The Spanish Lake film by native Phillip Andrew Morton has been selected for the St. Louis International Film Festival this November and will be released nationally in December. St. Louis got a sneak peek of the film at this year’s Open/Closed vacant land conference in April. At that event, the filmakers shared approximately 20 minutes of Spanish Lake and were joined by several residents of the unincorporated area for a discussion (view video of the event below). A new trailer for the film has added some national context for the north St. Louis County community. It’s hard to escape the parallels to another recent documentary focused on St. Louis, the Pruitt-Igeo Myth. Both films examine federal housing policy, local politics, racism and poverty. While the Pruitt-Igoe Myth covers post WWII St. Louis, roughly 1950 to 1970, Spanish Lake brings these issues to today. The film looks to be an important addition to our understanding of St. Louis. You’ll have to wait until November to see Spanish Lake, but if you want to learn more now about the issues it address, check out: The Pruitt-Igoe Myth (film), Mapping Decline: St. Louis and the Fate of the American City (book), A Nation Of Realtors: A Cultural History Of The Twentieth-century American Middle Class (book).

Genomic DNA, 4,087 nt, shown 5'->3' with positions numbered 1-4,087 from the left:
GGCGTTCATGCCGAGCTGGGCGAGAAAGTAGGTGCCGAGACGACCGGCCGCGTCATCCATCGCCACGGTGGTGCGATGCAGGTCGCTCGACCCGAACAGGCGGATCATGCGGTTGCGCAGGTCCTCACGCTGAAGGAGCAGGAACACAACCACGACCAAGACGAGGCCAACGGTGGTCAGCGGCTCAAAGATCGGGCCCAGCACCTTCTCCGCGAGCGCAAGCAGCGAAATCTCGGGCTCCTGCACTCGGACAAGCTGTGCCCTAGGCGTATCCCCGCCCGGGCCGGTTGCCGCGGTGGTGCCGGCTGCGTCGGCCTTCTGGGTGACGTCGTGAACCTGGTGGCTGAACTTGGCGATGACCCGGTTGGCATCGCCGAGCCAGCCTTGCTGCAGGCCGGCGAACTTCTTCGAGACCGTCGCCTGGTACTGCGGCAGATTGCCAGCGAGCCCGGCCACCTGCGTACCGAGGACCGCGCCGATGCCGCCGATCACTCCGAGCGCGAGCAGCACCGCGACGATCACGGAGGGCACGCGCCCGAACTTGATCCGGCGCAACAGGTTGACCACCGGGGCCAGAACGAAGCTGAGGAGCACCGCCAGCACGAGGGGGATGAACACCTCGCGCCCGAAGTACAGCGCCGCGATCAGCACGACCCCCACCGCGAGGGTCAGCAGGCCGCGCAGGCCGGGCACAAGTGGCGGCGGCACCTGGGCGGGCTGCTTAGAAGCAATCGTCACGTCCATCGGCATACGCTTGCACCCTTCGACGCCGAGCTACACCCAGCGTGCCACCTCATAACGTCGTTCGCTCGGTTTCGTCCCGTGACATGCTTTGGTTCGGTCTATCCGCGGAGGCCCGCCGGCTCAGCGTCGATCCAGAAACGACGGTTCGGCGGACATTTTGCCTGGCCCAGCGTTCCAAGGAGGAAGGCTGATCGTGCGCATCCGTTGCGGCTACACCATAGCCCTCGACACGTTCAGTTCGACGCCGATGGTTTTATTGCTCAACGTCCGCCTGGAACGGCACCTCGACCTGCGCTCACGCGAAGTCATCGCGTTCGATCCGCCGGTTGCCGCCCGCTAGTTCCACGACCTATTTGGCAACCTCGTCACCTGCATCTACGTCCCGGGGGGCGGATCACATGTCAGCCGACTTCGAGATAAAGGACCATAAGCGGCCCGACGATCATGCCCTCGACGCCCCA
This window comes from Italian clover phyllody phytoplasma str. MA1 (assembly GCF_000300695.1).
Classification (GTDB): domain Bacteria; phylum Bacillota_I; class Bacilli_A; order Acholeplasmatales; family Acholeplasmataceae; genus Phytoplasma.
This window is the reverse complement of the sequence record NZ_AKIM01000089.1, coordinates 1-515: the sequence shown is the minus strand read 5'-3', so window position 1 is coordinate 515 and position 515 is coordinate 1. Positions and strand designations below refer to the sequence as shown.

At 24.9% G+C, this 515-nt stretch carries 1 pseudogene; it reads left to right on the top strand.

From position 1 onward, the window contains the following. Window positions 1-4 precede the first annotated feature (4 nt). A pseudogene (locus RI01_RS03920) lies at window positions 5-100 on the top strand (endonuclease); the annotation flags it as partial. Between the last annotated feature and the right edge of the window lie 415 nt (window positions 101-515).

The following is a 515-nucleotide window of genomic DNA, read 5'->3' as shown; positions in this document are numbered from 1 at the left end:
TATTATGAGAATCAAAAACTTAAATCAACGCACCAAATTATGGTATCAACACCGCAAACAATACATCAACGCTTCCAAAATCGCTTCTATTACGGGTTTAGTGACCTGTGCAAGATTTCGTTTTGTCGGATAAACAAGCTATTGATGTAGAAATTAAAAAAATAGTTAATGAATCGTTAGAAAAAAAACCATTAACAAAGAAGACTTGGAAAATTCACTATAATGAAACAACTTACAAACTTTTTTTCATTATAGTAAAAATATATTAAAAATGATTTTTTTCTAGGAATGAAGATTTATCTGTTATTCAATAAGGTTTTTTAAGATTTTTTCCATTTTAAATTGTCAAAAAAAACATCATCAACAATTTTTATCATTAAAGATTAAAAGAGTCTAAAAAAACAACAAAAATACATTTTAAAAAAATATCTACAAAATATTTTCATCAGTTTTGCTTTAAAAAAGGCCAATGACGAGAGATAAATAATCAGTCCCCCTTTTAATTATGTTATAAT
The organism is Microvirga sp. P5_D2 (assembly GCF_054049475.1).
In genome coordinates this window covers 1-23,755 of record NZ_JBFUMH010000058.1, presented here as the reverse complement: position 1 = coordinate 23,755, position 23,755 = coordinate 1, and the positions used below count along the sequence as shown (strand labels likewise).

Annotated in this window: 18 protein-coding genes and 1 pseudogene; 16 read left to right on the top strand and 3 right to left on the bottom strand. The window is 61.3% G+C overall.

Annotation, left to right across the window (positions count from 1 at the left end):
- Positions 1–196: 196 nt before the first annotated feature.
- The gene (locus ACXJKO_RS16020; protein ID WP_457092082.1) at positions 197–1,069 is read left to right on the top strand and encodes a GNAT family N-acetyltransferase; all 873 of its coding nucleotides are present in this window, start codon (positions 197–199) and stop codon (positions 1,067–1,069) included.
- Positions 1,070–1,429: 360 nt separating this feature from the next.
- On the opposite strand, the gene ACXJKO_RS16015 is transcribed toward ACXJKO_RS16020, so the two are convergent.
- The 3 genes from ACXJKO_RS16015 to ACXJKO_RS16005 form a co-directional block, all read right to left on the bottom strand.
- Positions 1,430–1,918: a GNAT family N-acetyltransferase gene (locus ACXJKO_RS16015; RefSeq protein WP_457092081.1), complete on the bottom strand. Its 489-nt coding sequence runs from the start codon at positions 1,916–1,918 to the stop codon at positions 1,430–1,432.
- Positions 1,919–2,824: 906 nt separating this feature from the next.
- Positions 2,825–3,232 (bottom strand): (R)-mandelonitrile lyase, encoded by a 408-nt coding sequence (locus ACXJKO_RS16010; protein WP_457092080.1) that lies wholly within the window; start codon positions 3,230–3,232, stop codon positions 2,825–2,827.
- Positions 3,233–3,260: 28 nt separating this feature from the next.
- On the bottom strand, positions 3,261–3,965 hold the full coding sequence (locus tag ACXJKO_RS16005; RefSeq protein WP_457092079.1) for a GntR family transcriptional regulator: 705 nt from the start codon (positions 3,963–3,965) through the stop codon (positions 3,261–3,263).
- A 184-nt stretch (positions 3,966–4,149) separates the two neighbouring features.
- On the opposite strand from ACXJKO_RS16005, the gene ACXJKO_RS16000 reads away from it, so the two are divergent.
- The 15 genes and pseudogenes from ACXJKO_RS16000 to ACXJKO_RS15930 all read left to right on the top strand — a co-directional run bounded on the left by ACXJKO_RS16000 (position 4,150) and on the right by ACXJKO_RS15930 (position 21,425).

About Alex Ihnen
Alex is the founder of nextSTL.com. He earned a B.A. in Journalism and Masters in Public Affairs at Indiana University and has studied in Adelaide, Australia and Perugia, Italy. Alex can be found on Twitter @alexihnen and reached at [email protected]